I could continue but I am certain that I've made my point clearly. I've got to really focus on my purpose. And in likelihood, my purpose will be different from yours... or even from my favorite bloggers! My purpose is to ignite a love for learning in my children, and as much as I can, prepare them to follow the plan that God has for them. Because of the nature of 2 of my children's special needs, I need to be able to keep this process as real and relevant as I possibly can. They are excellent static/instrumental learners, as their mother before them! ;) I can see Riley falling into that same pattern... do the lessons to be done, not really putting your whole heart/attention into it, because you have learned to do the least amount of work necessary. My purpose is to change all of that!! :)

My comfort lies in textbooks, workbooks, doing the next lesson, and planning it all out into neat little boxes. It's a fall sense of control and completeness. It's a longing for sameness, for competence, for the perfect curriculum. I loved the classes in school where we just read the textbook and answered the questions. I was good at that! I remember one class in junior high where we were given packets of worksheets to complete at our own pace. It was heaven for a child like me!!! As an adult (and a homeschool mom) I realized quite quickly that I was great at finding the answers that people wanted, but terrible at really thinking.

What is your purpose here? My purpose is education. Education is an atmosphere, a discpline, a life. I've got to step out of my comfort zone. I've got to trust and stop fretting. I've got to jump in and do it, even when I feel incompetent. I've got to focus on my purpose.


poohder said...

"Dictation (as a method for spelling and natural writing instruction) is continually frustrating me"

Sorry for repeating myself on this, but I think after doing B1 and B2 on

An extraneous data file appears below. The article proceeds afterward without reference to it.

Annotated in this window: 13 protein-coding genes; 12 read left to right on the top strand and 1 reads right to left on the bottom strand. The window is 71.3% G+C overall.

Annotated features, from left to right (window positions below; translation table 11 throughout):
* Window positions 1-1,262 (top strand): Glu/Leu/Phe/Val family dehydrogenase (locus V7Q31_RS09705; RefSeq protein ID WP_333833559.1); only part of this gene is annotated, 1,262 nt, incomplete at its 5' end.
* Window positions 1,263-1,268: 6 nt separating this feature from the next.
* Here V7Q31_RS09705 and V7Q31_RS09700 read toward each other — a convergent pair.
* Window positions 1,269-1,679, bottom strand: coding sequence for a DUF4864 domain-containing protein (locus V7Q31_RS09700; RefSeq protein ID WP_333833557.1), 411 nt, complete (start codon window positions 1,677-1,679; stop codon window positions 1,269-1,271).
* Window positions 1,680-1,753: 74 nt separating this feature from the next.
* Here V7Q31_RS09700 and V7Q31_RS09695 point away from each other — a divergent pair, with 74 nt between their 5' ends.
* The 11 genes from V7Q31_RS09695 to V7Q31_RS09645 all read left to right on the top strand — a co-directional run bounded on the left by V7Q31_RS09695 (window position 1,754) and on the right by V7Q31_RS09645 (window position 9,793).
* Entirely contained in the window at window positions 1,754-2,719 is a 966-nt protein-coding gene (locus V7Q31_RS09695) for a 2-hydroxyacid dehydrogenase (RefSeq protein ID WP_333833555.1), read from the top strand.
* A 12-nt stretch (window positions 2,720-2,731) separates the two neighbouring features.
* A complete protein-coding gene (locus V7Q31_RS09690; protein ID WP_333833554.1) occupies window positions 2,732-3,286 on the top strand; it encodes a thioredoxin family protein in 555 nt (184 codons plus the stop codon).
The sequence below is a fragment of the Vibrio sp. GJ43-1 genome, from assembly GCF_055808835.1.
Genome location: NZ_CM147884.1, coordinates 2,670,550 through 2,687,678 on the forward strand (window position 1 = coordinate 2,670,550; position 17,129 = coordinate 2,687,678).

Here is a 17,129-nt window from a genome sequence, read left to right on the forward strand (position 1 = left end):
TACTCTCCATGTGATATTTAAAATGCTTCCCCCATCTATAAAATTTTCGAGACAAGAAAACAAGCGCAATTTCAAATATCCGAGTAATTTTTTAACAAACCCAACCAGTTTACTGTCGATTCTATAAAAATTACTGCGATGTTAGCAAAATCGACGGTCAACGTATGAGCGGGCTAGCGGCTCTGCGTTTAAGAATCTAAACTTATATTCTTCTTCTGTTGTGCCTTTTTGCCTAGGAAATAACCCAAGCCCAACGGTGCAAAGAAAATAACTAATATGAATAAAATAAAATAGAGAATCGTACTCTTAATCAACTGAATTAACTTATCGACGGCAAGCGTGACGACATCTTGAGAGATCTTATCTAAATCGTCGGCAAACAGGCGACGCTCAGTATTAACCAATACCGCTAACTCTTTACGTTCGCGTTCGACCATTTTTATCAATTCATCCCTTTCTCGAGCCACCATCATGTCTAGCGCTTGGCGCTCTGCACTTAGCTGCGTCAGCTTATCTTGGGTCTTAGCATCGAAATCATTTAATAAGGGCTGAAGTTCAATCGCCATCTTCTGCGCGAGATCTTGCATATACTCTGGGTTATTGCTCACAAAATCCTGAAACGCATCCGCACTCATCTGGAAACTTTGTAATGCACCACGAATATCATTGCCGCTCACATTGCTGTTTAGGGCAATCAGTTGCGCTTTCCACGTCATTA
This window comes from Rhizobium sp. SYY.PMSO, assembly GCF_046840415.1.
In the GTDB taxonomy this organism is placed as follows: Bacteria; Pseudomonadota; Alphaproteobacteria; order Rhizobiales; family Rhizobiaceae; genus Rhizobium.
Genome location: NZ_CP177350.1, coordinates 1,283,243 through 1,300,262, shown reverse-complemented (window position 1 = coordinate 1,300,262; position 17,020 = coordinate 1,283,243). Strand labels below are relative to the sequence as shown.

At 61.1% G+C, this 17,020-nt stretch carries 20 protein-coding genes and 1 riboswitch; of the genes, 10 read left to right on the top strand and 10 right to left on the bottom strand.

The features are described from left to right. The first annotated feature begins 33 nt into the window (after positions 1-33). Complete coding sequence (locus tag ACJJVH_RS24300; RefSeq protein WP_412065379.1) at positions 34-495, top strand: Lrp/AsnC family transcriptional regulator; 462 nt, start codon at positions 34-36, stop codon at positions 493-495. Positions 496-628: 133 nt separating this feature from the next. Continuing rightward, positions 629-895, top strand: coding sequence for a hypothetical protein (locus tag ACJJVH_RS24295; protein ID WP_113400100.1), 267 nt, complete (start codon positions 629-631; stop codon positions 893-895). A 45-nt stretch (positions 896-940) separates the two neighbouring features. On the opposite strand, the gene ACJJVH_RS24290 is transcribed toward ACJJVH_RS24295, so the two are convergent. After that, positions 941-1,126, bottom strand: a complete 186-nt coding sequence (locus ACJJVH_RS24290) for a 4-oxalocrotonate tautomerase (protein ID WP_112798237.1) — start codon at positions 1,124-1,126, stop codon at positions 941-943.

Abecedarian you might be surprised at how it might affect Austins ability to spell. Caroline was an atrocious speller and she made dramatic strides this year. It is a very simple, and low key curriculum that only takes maybe 5-10 minutes a day and is not expensive. Because of this, I now feel my dd has enough spelling foundations that she can begin dictation again next year. I still think some of our children need re visit some simple rules to help with the thinking process of spelling. Abecedarian is a VERY SIMPLIFIED way of learning the rules of the sounds of words. It's not like other spelling/reading programs. As an example think of all the ways to spell the OW (as in cow) sound for instance. There is ou, ow, ough. They teach all the ways to spell about 20 or so combined sounds. OR think of all the ways to spell the "e" sound in feet. There's ee, ea, ei, ie, and e.
UUGH it's so hard to explain, but my dd has made such a dramatic turn around in her spelling and this curriculum was SOOOOO easy. I will mail you the teacher's book and my dd's completed book to look at if you want. Rhonda

poohder said...

Oh and by the way, I meant to congratulate you on such a personally insightful and brave post.
I am still struggling with some of the same things you described. Rhonda

Niffercoo said...

Rhonda, thanks for the generous offer! The frustration with dictation is the fact that I don't follow through with it! Pure laziness on my part. It's embarrassing. It is the first thing that gets pushed aside when we're pressed for time, which is wrong. The only thing that can fix that is me! LOL That's why I was tempted to hand them each a workbook and be done with it.

I will definitely keep that program in mind as Reece gets older if I see that she's struggling, since you've spoken so highly of it! :)